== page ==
Unity of Being and Absolute Monism refer to the same concept. There is only ONE Absolute Being in existence. Cosmos including all the physical universes and the infinite number of souls are transformations or internal reflections of this Absolute Being which is also known as Consciousness (Puruśa in Sanskrit).
Shrii Shrii Anandamurti reminded us that Puruśa is the same as Ananda which is the infinite ocean of love and bliss. This is the most important point in my opinion. When we talk about the Unity of Being we often over-intellectualize the concept and we forget the “Divine Love” aspect.
There is a practical reason for trying to understand the Unity of Being and the infinity of Puruśa in terms of Divine Love. Trying to understand the vastness of Puruśa in intellectual terms will eventually drive anyone to insanity.
The intellectual approach to the infinity of Puruśa is not possible because the intellect has to proceed within the mental realm which is vast but not infinite. The mental realm is one of the layers surrounding the life giving, witnessing and substantiating nucleus consciousness (Puruśottoma) of the Cosmos. The creation of Cosmos starts from this nucleus which is formed when a portion of the infinite ocean of Puruśa is qualified (confined, bound, subjectivized). The mental realm is a reflection/transformation of Puruśa, therefore the minds that exist within the mental realm cannot comprehend the higher reality by staying within the sphere of the mental realm. When the nucleus consciousness (soul) identifies itself with the nucleus consciousness of the Cosmos some kind of understanding called Self-realization takes place. There are mind training techniques (spiritual practice) towards that goal but the strongest helper is the feeling of Divine Love. All those mind training techniques are useless when there is no devotional feeling.
Unity of Being is not a dry concept
I would like to remind you about an implication of the concept of Unity of Being. This is to make it clear that the Unity of Being concept is not just dry intellectual discussion.
When we are in pain Parama Puruśa (God) feels our pain because our body is part of his body. When we feel joy he feels our joy. When we have samadhi (ecstatic spiritual experience) He enjoys the same samadhi. When we finally return to the infinite ocean of love and bliss (Ananda) in permanent union (Moksha) Parama Puruśa feels endless bliss.
Shrii Shrii Anandamurti said: “the source of every existence is Ánanda or bliss. Everything originates from nityánanda , remains in liilánanda  and eventually returns back to nityánanda.”
Sufi treatment of the concept
In Sufi metaphysics the Unity of Being is known as Wahdat al-Wujud. Ibn Arabi (1165 – 1245) is often cited as the originator of the concept of Unity of Being but obviously this concept existed since Shiva’s time 7000 years ago. We see the same concept being taught by Tehuti 6000 years ago in Egypt. As a testament to the essence of spiritual philosophy, Ibn Arabi, verified the ancient teachings in his own Self-realization and discovery of the truth and provided sound logical arguments for it.
Ibn Arabi’s concept of “wujud” corresponds to the concept of Brahma inTantra Yoga. In modern spiritual philosophy “Being” is used to refer to Brahma which is a philosophical term that refers to both the Absolute Unmanifested Consciousness (Nirguna Brahma, Infinite Existence, Ein Sof, Absolute Being) and Manifested Consciousness (Saguna Brahma, Reality, Haq, Yah, Living God) states of the “Being.” Wujud literally means “Being.” Wahdat al-Wujud literally means the Unity of Being.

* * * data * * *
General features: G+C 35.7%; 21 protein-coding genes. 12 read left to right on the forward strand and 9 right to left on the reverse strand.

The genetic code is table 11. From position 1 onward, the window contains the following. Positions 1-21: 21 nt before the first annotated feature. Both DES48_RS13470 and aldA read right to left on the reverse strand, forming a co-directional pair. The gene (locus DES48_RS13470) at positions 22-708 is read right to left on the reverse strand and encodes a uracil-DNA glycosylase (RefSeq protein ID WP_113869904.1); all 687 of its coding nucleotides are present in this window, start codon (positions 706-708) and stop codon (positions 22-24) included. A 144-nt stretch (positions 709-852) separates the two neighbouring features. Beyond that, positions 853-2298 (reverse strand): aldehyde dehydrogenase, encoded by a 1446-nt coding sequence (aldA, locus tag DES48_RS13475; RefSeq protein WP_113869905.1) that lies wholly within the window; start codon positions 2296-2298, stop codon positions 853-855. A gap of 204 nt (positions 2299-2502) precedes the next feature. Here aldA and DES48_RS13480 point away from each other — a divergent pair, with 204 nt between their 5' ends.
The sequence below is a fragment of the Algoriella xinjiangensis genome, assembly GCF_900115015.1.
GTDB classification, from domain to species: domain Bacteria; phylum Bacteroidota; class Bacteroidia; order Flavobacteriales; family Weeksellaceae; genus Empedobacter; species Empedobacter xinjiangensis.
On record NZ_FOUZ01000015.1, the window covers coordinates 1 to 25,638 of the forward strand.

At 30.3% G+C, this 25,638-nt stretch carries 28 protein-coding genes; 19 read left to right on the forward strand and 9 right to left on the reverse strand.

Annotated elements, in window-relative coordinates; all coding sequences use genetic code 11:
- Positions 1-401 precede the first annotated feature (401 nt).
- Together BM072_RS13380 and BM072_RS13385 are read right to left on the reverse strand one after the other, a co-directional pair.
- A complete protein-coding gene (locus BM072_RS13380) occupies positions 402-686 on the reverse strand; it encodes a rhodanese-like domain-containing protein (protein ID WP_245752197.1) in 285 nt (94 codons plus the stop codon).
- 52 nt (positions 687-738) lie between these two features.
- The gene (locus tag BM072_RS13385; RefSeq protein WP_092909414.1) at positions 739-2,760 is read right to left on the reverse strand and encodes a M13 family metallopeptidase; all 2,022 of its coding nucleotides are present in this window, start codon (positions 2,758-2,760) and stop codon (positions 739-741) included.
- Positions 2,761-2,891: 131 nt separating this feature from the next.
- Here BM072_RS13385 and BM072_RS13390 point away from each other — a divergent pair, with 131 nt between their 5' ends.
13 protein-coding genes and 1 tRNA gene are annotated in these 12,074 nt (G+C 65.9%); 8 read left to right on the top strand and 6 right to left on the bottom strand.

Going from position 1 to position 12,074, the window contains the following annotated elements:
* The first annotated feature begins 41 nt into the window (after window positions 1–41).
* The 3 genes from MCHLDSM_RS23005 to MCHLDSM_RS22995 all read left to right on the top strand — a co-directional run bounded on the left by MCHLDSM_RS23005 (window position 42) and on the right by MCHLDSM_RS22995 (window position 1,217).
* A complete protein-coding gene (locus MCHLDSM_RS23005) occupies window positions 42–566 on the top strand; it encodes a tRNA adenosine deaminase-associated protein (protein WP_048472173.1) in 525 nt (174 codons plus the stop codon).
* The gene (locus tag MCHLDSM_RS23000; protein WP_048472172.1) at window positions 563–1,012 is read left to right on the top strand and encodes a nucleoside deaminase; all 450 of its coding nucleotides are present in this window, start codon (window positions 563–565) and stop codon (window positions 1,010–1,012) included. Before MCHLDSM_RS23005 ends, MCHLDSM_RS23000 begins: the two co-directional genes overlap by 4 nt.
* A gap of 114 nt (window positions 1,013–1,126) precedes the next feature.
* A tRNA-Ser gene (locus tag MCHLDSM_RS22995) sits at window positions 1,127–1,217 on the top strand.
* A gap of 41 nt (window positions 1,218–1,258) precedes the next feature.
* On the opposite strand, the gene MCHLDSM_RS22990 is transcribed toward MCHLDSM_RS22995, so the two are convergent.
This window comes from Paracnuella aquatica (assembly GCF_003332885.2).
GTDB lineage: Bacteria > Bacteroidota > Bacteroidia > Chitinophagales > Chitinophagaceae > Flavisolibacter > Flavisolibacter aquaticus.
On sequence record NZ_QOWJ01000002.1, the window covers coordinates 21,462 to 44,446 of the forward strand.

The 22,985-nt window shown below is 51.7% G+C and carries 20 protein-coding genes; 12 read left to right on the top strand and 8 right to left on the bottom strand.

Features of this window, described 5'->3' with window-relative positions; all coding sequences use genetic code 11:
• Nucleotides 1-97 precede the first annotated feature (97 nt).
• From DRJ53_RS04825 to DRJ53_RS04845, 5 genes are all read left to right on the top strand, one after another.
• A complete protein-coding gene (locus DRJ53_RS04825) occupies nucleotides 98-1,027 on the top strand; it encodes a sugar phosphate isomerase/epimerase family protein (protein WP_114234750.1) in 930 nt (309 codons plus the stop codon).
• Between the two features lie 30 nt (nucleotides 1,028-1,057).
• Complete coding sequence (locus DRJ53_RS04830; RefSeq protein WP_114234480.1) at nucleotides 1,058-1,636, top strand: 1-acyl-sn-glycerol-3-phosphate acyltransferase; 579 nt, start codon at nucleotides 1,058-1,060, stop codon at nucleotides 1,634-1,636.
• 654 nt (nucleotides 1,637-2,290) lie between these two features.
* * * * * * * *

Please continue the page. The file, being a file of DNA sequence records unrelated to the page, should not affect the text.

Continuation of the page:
William Chiittick explains Wujud as follows:
“Wujud’s Self-consciousness is nondelimited, while every other consciousness is constrained and confined. On the highest level, wujud is the absolute and nondelimited reality of God, the “Necessary Being” (wājib al-wujud) that cannot not exist. In this sense, wujud designates the Essence of God or of the Real (dhāt al-haqq), the only reality that is real in every respect. On lower levels, wujud is the underlying substance of “everything other than God” (mā siwā Allāh)—which is how Ibn Arabi and others define the “cosmos” or “universe” (al-‘ālam). Hence, in a secondary meaning, the term wujud is used as shorthand to refer to the whole cosmos, to everything that exists. It can also be employed to refer to the existence of each and every thing that is found in the universe.” 
Today, some Sufi Orders, notably the Bektashi sect and the sect of Universal Sufism, place much emphasis on the concept of Unity of Being.
Subtle Difference between Nondualism and Unity of Being
In reference to the non-dualistic teachings of the Upanishads, there is a subtle difference between Nondualism and “Unity of Being” philosophies. In Nondualistic teachings the Cosmos is referred to as illusion. In the “Unity of Being” teachings the Cosmos is not illusion, Cosmos is the relative truth. It is my opinion that Nondualism is essentially the same as “Unity of Being”, and that the word “illusion” was used by the Nondualists to refer to the concept of “relative truth”. I wrote an article called “It is not just semantics” to make a point that words do matter in spiritual philosophy. So, in practice Nondualists and believers of the “Unity of Being” follow the same spiritual path, but when it comes to explaining spiritual philosophy words matter.
Pantheism, Panentheism, and Unity of Being
The English the term Pantheism means All is God while “Unity of Being” emphasizes that there is just a single being in existence and this single being is God. However, “Unity of Being” may be closer to panentheism, because it states that while the Universe is part of God or God’s mind, God is still greater than his creation.
 Literally; ‘nitya’ (eternal). ‘ananda’ (bliss).
 Literally; Cosmic Play or Cosmic Drama
 William Chiittick, “Imaginal Worlds”, (1994), pg.15